Using Flowers To Create Borders

Image by William Murphy

By Nikki Phipps
(Author of The Bulb-o-licious Garden)

Rather than plant borders all at once, try planting flower bed borders in stages. As with any gardening task, plan ahead and do your homework. Ask questions. For instance, is there enough space to accommodate a flower border? In order to complement the surrounding landscape, make sure that the flower border is large enough to create a pleasing visual effect but keep it small enough to maintain easily.

Designing Your Flower Border

The length of flower borders usually depends on what is being bordered (walkway, property line, etc.), while the width is ultimately determined by your available space. Wide borders allow the opportunity to use a variety of flowers, layering them with varying heights, forms, and textures. Nonetheless, the size and shape of a flower border should stay within a suitable proportion to its surroundings; otherwise, it will look out of place.

Depending on the style of your home, borders can have straight, formal edges or they can take on a more natural appearance with a curved, meandering edge. Flower borders placed around the outer edges of a landscape or within certain areas of the home (along walks and foundation) provide a tidier appearance than sporadic beds within the lawn. Borders can easily be worked into any landscape, fitting any design scheme.

What overall purpose will the flower border serve? For instance, if you’re hoping to screen an unsightly view, group together tall, flamboyant plantings with dense foliage. This also works well for creating privacy. Arranging flowers in groups rather than in rows can also make straight borders seem less overpowering. On the other hand, straight borders can be softened by incorporating a slight curve within the center or to one end as well.

Most flower borders are planted along fences, near buildings or similar structures, and along the edges of walks, paths, or driveways simply for aesthetic purposes. Using mulch, decorative edging, or even plants to edge borders will make them more attractive. This is also a good way to reduce overall maintenance such as weeding and mowing.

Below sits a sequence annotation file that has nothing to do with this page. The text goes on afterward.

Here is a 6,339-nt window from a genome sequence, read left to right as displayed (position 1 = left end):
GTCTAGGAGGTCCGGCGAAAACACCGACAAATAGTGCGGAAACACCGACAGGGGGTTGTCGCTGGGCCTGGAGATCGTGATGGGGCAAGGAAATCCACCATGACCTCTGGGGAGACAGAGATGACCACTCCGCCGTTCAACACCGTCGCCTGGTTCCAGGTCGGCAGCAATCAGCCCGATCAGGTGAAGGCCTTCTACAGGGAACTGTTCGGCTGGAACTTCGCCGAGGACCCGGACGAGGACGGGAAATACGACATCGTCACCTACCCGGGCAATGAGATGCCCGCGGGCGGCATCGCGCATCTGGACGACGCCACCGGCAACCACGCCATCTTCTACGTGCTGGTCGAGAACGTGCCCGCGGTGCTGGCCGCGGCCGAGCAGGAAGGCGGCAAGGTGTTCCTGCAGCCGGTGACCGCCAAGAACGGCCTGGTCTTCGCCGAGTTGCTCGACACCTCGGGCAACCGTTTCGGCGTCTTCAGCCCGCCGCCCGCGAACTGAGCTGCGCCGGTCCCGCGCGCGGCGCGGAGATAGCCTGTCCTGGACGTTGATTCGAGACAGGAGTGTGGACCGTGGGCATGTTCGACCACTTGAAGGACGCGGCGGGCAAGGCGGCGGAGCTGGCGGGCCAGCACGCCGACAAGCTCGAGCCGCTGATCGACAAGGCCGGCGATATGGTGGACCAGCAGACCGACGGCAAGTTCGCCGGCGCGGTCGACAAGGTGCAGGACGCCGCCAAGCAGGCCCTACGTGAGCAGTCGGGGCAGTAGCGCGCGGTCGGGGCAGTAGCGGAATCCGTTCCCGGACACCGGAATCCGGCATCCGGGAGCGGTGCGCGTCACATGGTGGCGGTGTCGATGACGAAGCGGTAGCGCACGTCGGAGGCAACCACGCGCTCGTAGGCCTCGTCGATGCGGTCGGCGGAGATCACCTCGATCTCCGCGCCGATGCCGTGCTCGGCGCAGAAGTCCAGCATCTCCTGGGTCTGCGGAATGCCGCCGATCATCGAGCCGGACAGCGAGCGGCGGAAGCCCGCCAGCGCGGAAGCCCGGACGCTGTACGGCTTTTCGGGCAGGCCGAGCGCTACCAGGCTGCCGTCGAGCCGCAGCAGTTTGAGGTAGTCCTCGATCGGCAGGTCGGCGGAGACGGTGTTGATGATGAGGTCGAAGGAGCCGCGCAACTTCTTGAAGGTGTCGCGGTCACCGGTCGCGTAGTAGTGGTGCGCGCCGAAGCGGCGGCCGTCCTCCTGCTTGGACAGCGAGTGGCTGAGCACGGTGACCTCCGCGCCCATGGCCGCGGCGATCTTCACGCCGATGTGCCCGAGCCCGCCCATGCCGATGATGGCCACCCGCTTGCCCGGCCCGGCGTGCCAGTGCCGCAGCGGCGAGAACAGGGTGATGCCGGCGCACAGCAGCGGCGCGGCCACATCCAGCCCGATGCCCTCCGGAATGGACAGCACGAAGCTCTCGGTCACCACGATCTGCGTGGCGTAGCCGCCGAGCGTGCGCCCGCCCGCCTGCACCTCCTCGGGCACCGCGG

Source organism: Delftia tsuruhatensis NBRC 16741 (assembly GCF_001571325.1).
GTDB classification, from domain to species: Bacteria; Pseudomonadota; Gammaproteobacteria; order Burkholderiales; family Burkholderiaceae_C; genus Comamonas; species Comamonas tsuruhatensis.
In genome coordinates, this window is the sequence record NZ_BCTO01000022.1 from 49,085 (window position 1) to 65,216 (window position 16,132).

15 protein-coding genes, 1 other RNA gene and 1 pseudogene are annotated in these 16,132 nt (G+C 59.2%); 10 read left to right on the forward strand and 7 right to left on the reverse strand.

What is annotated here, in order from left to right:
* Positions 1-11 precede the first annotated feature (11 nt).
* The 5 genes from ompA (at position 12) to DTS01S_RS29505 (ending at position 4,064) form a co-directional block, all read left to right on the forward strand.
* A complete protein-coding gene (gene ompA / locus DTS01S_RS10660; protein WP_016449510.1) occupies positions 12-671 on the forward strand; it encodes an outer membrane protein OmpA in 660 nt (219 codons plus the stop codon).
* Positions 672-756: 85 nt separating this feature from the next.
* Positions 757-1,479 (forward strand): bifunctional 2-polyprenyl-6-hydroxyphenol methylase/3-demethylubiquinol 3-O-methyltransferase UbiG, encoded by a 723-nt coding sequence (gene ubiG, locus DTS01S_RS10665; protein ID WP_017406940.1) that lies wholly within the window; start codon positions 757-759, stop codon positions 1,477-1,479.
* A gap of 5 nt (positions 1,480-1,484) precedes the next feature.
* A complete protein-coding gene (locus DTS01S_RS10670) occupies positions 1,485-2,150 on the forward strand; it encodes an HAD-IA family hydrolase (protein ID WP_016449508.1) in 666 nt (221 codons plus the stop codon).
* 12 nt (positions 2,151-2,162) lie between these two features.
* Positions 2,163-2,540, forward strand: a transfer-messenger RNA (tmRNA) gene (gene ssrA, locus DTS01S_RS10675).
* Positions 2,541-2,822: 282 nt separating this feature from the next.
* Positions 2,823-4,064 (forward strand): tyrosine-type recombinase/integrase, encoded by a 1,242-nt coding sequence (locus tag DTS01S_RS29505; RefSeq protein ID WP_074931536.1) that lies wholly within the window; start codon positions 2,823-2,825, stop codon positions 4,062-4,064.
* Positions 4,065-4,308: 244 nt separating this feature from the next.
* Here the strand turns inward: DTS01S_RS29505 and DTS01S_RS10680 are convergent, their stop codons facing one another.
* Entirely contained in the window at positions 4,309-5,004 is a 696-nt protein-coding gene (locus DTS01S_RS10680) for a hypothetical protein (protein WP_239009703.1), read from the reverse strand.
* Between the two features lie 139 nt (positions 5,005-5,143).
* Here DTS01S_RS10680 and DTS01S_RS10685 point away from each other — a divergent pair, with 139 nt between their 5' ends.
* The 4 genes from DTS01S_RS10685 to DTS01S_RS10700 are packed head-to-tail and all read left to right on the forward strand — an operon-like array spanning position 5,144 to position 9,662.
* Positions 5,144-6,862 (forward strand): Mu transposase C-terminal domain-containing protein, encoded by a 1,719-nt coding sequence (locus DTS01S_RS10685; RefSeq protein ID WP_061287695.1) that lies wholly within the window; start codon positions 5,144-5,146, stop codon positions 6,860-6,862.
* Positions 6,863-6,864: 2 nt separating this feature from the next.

Double borders are commonly seen along the sides of paths or along property lines. Often, double borders consist of straight edges and a formal appearance, though this needn’t be the case. Formal borders are commonly located along walkways or the foundation of homes. Typically, these borders consist of neatly pruned shrubs and subtle plantings.

Choosing Plants for Your Flower Border

Nearly any type of flower can be used for borders. Choosing plants with long-lasting blooms will provide interest throughout the seasons. To keep your borders appealing year round, try planting spring-blooming bulbs along with cool-season annuals. Follow these with beautiful summer-flowering perennials and fall plantings like asters and chrysanthemums. Foliage plants and ornamental grasses will continue to hold interest throughout the winter months as will seedheads from late summer and fall flowers.

As the name implies, perennial borders are filled with perennial plantings. Most are not formal in appearance but curve slightly and are usually edged with small perennial plantings, such as candytuft.

Mixed borders have it all. Located amongst shrubs and small trees, mixed borders are home to an array of plants, from bulbs, annuals, and perennials to grasses, vines, and ground covers. Most mixed borders have an untamed appearance and flow naturally within the landscape. Accents such as birdbaths and ornamental pieces are usually incorporated for further interest as well.

Herbaceous borders often consist of backdrops such as walls, fences, or hedges. These borders provide height and are great for use as screens. Herbaceous borders are also good choices for climbing plants.

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